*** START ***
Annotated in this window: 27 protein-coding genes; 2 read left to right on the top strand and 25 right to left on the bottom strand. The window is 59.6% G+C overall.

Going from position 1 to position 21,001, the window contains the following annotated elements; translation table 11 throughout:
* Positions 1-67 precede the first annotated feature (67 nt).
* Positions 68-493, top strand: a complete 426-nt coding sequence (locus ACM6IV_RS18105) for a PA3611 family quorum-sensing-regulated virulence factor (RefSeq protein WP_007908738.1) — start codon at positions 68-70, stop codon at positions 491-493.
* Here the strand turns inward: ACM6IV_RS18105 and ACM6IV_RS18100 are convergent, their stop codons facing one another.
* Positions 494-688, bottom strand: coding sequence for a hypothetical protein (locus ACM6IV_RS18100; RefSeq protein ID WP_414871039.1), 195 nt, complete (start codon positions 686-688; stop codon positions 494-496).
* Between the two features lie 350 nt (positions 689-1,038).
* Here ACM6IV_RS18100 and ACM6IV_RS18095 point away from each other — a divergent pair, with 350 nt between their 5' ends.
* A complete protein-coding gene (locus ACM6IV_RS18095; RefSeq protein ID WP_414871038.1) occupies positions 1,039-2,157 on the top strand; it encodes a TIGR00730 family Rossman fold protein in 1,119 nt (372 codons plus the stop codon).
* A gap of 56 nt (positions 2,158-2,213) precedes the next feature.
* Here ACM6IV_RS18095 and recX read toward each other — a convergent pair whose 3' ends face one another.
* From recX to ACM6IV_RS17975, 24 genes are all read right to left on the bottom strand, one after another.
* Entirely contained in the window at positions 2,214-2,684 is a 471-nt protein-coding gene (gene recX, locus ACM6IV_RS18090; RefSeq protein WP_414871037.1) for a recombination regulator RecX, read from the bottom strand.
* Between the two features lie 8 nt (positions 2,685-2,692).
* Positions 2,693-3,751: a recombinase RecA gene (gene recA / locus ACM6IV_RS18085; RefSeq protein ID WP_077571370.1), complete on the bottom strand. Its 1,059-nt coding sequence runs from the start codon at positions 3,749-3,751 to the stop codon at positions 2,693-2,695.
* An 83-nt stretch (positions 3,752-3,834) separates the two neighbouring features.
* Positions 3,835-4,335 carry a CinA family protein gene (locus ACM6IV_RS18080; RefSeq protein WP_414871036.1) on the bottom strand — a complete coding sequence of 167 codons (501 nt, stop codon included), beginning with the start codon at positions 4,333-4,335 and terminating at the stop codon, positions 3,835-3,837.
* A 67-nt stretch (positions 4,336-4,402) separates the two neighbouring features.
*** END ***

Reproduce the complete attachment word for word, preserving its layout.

Annotated in this window: 27 protein-coding genes; 2 read left to right on the top strand and 25 right to left on the bottom strand. The window is 59.6% G+C overall.

Going from position 1 to position 21,001, the window contains the following annotated elements; translation table 11 throughout:
* Positions 1-67 precede the first annotated feature (67 nt).
* Positions 68-493, top strand: a complete 426-nt coding sequence (locus ACM6IV_RS18105) for a PA3611 family quorum-sensing-regulated virulence factor (RefSeq protein WP_007908738.1) — start codon at positions 68-70, stop codon at positions 491-493.
* Here the strand turns inward: ACM6IV_RS18105 and ACM6IV_RS18100 are convergent, their stop codons facing one another.
* Positions 494-688, bottom strand: coding sequence for a hypothetical protein (locus ACM6IV_RS18100; RefSeq protein ID WP_414871039.1), 195 nt, complete (start codon positions 686-688; stop codon positions 494-496).
* Between the two features lie 350 nt (positions 689-1,038).
* Here ACM6IV_RS18100 and ACM6IV_RS18095 point away from each other — a divergent pair, with 350 nt between their 5' ends.
* A complete protein-coding gene (locus ACM6IV_RS18095; RefSeq protein ID WP_414871038.1) occupies positions 1,039-2,157 on the top strand; it encodes a TIGR00730 family Rossman fold protein in 1,119 nt (372 codons plus the stop codon).
* A gap of 56 nt (positions 2,158-2,213) precedes the next feature.
* Here ACM6IV_RS18095 and recX read toward each other — a convergent pair whose 3' ends face one another.
* From recX to ACM6IV_RS17975, 24 genes are all read right to left on the bottom strand, one after another.
* Entirely contained in the window at positions 2,214-2,684 is a 471-nt protein-coding gene (gene recX, locus ACM6IV_RS18090; RefSeq protein WP_414871037.1) for a recombination regulator RecX, read from the bottom strand.
* Between the two features lie 8 nt (positions 2,685-2,692).
* Positions 2,693-3,751: a recombinase RecA gene (gene recA / locus ACM6IV_RS18085; RefSeq protein ID WP_077571370.1), complete on the bottom strand. Its 1,059-nt coding sequence runs from the start codon at positions 3,749-3,751 to the stop codon at positions 2,693-2,695.
* An 83-nt stretch (positions 3,752-3,834) separates the two neighbouring features.
* Positions 3,835-4,335 carry a CinA family protein gene (locus ACM6IV_RS18080; RefSeq protein WP_414871036.1) on the bottom strand — a complete coding sequence of 167 codons (501 nt, stop codon included), beginning with the start codon at positions 4,333-4,335 and terminating at the stop codon, positions 3,835-3,837.
* A 67-nt stretch (positions 4,336-4,402) separates the two neighbouring features.